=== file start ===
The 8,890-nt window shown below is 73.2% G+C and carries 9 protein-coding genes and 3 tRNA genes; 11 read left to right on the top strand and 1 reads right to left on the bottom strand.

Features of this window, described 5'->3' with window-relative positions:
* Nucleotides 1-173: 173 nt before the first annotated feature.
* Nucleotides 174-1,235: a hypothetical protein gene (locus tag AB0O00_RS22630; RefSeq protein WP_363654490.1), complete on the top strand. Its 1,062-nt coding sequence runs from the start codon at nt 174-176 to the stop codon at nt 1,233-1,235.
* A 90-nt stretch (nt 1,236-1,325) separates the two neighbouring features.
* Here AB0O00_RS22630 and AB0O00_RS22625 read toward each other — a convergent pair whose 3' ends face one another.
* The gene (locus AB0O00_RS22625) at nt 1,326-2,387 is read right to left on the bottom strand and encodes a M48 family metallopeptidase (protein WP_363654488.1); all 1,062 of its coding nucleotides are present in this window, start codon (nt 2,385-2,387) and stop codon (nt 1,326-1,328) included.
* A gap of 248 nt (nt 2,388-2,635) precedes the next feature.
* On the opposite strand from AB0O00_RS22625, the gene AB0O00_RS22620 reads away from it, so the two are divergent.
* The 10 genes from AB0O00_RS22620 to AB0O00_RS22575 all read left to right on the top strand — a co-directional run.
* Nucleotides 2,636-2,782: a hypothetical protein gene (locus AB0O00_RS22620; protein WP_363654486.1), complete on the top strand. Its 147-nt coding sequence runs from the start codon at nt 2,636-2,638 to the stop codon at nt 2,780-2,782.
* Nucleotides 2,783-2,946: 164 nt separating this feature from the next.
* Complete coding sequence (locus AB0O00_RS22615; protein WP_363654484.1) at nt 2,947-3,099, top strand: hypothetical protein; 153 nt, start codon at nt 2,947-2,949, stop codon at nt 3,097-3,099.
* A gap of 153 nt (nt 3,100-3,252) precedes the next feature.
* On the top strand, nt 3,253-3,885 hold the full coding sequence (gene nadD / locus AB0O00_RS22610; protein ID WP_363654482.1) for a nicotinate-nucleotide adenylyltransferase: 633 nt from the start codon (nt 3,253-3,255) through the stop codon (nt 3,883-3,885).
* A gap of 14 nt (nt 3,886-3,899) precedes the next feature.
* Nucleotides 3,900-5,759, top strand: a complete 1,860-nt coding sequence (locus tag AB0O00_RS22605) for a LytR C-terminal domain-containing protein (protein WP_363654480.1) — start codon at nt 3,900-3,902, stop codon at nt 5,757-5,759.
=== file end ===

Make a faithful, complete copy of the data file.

The 8,890-nt window shown below is 73.2% G+C and carries 9 protein-coding genes and 3 tRNA genes; 11 read left to right on the top strand and 1 reads right to left on the bottom strand.

Features of this window, described 5'->3' with window-relative positions:
* Nucleotides 1-173: 173 nt before the first annotated feature.
* Nucleotides 174-1,235: a hypothetical protein gene (locus tag AB0O00_RS22630; RefSeq protein WP_363654490.1), complete on the top strand. Its 1,062-nt coding sequence runs from the start codon at nt 174-176 to the stop codon at nt 1,233-1,235.
* A 90-nt stretch (nt 1,236-1,325) separates the two neighbouring features.
* Here AB0O00_RS22630 and AB0O00_RS22625 read toward each other — a convergent pair whose 3' ends face one another.
* The gene (locus AB0O00_RS22625) at nt 1,326-2,387 is read right to left on the bottom strand and encodes a M48 family metallopeptidase (protein WP_363654488.1); all 1,062 of its coding nucleotides are present in this window, start codon (nt 2,385-2,387) and stop codon (nt 1,326-1,328) included.
* A gap of 248 nt (nt 2,388-2,635) precedes the next feature.
* On the opposite strand from AB0O00_RS22625, the gene AB0O00_RS22620 reads away from it, so the two are divergent.
* The 10 genes from AB0O00_RS22620 to AB0O00_RS22575 all read left to right on the top strand — a co-directional run.
* Nucleotides 2,636-2,782: a hypothetical protein gene (locus AB0O00_RS22620; protein WP_363654486.1), complete on the top strand. Its 147-nt coding sequence runs from the start codon at nt 2,636-2,638 to the stop codon at nt 2,780-2,782.
* Nucleotides 2,783-2,946: 164 nt separating this feature from the next.
* Complete coding sequence (locus AB0O00_RS22615; protein WP_363654484.1) at nt 2,947-3,099, top strand: hypothetical protein; 153 nt, start codon at nt 2,947-2,949, stop codon at nt 3,097-3,099.
* A gap of 153 nt (nt 3,100-3,252) precedes the next feature.
* On the top strand, nt 3,253-3,885 hold the full coding sequence (gene nadD / locus AB0O00_RS22610; protein ID WP_363654482.1) for a nicotinate-nucleotide adenylyltransferase: 633 nt from the start codon (nt 3,253-3,255) through the stop codon (nt 3,883-3,885).
* A gap of 14 nt (nt 3,886-3,899) precedes the next feature.
* Nucleotides 3,900-5,759, top strand: a complete 1,860-nt coding sequence (locus tag AB0O00_RS22605) for a LytR C-terminal domain-containing protein (protein WP_363654480.1) — start codon at nt 3,900-3,902, stop codon at nt 5,757-5,759.